To play devil's advocate, we frequently hear the argument that the pool of applicants who apply early are more talented than the overall applicant pool. They are more likely to have higher grades and test scores and have been considering their college choices longer than the applicant pool as a whole. As a result, the competition is tougher under Early Application programs, so you're better off waiting until Regular Decision.

Although it's true that the applicant pool is more qualified early, don't let that stop you from applying. To see why, consider the three possible decisions a college will make when you apply early:

  • You are accepted. Woo hoo! You're in college!
  • You are rejected. Let the weeping ensue.
  • You are deferred, which means you have to wait until April, as your application has been put into the Regular Decision pool.

The primary benefit here is that if you're deferred, your application is reviewed on two separate occasions, once under EA or ED and once during Regular Decision. So the idea that the competition is stiffer will at worst just push your application to the Regular Decision process, which is where you would have been in the first place by waiting to apply! And if you're rejected early, that means you are so far outside of the school's normal range that you still wouldn't have had a chance under Regular Decision.

 

5. The one drawback to applying Early Decision is that it might diminish the amount of aid a school gives you.

In many ways, college admissions offices act like businesses fighting to attract customers (in this case through the discount they give off their sticker price). Every year after choosing whom to admit, colleges offer what they hope is the “Goldilocks” financial aid letter: Not too little money or you may choose another school, but also not too much money, or they are giving away cash from their own pocket (every dollar of discount they give you is a dollar of tuition revenue they lose). They’re trying to give you just enough financial aid that you will choose their school and pay (most of) their tuition.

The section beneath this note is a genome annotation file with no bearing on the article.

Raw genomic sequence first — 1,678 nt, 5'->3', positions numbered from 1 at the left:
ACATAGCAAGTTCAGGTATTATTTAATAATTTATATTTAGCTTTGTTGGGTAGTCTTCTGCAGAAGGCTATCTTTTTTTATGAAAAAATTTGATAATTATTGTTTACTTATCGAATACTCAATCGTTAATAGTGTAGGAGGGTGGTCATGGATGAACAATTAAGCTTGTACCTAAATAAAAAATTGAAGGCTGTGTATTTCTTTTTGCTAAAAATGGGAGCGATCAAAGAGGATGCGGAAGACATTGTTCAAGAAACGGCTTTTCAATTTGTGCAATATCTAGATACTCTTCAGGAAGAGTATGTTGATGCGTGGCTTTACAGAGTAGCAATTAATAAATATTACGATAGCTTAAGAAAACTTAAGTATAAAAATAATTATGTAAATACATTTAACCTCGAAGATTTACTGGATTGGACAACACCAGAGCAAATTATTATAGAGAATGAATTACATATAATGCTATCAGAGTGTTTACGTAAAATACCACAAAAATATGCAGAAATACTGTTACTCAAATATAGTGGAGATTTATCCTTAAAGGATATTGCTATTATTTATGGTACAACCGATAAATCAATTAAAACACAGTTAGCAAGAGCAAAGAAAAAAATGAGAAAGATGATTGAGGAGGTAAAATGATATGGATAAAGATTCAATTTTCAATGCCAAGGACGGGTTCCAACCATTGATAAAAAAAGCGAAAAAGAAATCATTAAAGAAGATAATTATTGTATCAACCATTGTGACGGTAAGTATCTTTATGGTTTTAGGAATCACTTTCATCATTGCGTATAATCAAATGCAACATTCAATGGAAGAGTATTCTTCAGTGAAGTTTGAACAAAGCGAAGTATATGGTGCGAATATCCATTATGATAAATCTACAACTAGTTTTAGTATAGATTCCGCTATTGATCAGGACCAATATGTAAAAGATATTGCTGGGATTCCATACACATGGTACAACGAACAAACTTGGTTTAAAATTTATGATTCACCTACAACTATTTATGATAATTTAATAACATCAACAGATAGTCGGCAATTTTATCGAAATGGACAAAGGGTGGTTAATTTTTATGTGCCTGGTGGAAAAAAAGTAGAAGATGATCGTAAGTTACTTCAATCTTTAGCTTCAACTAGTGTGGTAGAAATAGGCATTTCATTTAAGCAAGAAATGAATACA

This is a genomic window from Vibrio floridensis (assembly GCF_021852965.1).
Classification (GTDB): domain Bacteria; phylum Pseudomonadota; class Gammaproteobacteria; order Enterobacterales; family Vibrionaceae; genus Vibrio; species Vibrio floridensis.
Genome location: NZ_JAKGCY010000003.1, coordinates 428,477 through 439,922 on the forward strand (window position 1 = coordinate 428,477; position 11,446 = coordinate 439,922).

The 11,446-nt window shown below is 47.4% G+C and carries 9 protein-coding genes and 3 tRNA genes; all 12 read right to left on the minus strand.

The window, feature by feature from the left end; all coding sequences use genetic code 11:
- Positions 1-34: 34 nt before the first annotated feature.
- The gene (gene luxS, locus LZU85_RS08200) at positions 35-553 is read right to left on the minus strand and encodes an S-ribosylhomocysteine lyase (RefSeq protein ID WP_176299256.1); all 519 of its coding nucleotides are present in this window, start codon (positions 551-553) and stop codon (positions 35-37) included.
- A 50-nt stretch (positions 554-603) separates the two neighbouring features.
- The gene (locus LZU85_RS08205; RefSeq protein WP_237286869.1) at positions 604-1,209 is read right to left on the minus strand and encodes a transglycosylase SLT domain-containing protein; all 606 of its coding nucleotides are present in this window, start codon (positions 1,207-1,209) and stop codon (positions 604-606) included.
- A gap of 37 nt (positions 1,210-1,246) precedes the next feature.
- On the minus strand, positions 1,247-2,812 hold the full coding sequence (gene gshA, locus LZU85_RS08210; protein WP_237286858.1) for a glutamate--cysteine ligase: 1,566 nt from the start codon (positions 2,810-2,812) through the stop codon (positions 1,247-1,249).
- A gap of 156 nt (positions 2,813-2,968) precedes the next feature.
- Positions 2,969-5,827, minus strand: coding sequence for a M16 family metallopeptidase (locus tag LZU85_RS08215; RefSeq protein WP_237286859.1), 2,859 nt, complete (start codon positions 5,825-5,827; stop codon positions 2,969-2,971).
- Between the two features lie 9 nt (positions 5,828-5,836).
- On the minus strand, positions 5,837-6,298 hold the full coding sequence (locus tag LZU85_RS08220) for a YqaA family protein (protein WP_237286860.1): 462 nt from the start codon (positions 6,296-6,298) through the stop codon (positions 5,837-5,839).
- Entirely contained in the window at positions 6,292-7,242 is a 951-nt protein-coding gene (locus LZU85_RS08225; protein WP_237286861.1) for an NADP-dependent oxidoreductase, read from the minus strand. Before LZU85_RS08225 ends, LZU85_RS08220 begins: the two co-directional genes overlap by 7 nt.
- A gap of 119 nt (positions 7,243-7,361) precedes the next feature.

Under an Early Decision Agreement, the college knows you’re locked in. The college has no incentive to give you more than the average amount of financial aid, as they do not have to risk losing you to a competitor. You are a loyal customer in this case and have already chosen to buy from them.

 

6. So should I apply early?

You should apply early if:

  1. you have a top choice school
  2. your essays are ready to go, your letters of recommendation have been requested, and you have filled out your CSS PROFILE
  3. financial aid is not your primary consideration when choosing which college to attend.

We’ve tried to break down EA and ED as simply as possible, but we know how cryptic this process can be. We hope this month’s newsletter will help you navigate the confusing territory of Early Application, and serve as a reference guide as you make your upcoming decisions.

Happy college hunting, and best of luck!